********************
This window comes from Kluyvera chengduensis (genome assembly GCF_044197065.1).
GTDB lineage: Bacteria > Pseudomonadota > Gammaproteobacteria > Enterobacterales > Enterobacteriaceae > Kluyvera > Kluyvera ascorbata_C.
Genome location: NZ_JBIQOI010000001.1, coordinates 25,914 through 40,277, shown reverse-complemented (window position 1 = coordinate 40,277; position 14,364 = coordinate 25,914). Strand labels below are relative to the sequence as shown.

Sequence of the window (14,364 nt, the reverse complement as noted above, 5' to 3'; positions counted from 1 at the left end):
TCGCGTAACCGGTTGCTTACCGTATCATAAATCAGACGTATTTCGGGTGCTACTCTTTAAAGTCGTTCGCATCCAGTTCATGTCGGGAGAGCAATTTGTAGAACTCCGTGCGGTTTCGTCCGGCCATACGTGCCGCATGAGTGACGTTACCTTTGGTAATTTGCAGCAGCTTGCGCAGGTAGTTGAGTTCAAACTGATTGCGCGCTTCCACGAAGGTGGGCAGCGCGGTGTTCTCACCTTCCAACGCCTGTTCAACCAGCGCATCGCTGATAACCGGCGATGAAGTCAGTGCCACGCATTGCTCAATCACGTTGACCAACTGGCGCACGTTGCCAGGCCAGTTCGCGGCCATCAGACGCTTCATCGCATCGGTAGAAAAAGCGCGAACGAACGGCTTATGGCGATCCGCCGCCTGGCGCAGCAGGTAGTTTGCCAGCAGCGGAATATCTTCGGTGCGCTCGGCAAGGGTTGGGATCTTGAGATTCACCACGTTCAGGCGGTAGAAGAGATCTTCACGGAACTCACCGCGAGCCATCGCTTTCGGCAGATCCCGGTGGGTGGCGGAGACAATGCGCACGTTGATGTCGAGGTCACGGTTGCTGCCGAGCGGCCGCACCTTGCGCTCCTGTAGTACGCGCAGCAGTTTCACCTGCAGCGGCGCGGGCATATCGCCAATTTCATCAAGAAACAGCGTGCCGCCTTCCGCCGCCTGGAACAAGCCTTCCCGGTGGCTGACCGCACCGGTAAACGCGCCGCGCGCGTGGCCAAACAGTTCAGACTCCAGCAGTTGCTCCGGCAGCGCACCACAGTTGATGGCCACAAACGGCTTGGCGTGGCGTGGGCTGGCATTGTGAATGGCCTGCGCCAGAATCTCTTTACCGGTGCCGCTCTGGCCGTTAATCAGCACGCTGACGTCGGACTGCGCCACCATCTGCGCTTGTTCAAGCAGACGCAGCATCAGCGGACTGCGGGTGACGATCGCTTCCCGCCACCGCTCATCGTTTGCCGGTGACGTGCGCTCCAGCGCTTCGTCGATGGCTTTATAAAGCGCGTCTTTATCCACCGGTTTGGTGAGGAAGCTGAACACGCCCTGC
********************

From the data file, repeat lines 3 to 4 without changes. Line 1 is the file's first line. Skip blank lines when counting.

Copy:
Genome location: NZ_JBIQOI010000001.1, coordinates 25,914 through 40,277, shown reverse-complemented (window position 1 = coordinate 40,277; position 14,364 = coordinate 25,914). Strand labels below are relative to the sequence as shown.

Sequence of the window (14,364 nt, the reverse complement as noted above, 5' to 3'; positions counted from 1 at the left end):